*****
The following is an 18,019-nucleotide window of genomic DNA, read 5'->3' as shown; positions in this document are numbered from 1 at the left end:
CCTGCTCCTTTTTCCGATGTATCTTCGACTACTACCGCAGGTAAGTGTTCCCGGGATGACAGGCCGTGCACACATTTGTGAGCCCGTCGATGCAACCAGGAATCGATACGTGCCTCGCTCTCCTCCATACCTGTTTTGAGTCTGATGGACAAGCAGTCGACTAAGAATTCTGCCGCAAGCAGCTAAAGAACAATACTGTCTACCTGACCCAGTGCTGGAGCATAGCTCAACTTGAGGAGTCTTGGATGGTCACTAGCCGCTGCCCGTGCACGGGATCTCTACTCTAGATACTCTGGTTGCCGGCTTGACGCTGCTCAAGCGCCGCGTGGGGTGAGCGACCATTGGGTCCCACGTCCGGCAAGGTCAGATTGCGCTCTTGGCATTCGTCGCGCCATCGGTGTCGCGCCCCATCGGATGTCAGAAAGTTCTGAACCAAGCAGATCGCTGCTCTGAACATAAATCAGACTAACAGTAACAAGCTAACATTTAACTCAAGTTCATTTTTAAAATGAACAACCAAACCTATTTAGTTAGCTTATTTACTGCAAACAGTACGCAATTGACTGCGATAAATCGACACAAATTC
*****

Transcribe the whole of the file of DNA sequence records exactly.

The following is an 18,019-nucleotide window of genomic DNA, read 5'->3' as shown; positions in this document are numbered from 1 at the left end:
CCTGCTCCTTTTTCCGATGTATCTTCGACTACTACCGCAGGTAAGTGTTCCCGGGATGACAGGCCGTGCACACATTTGTGAGCCCGTCGATGCAACCAGGAATCGATACGTGCCTCGCTCTCCTCCATACCTGTTTTGAGTCTGATGGACAAGCAGTCGACTAAGAATTCTGCCGCAAGCAGCTAAAGAACAATACTGTCTACCTGACCCAGTGCTGGAGCATAGCTCAACTTGAGGAGTCTTGGATGGTCACTAGCCGCTGCCCGTGCACGGGATCTCTACTCTAGATACTCTGGTTGCCGGCTTGACGCTGCTCAAGCGCCGCGTGGGGTGAGCGACCATTGGGTCCCACGTCCGGCAAGGTCAGATTGCGCTCTTGGCATTCGTCGCGCCATCGGTGTCGCGCCCCATCGGATGTCAGAAAGTTCTGAACCAAGCAGATCGCTGCTCTGAACATAAATCAGACTAACAGTAACAAGCTAACATTTAACTCAAGTTCATTTTTAAAATGAACAACCAAACCTATTTAGTTAGCTTATTTACTGCAAACAGTACGCAATTGACTGCGATAAATCGACACAAATTC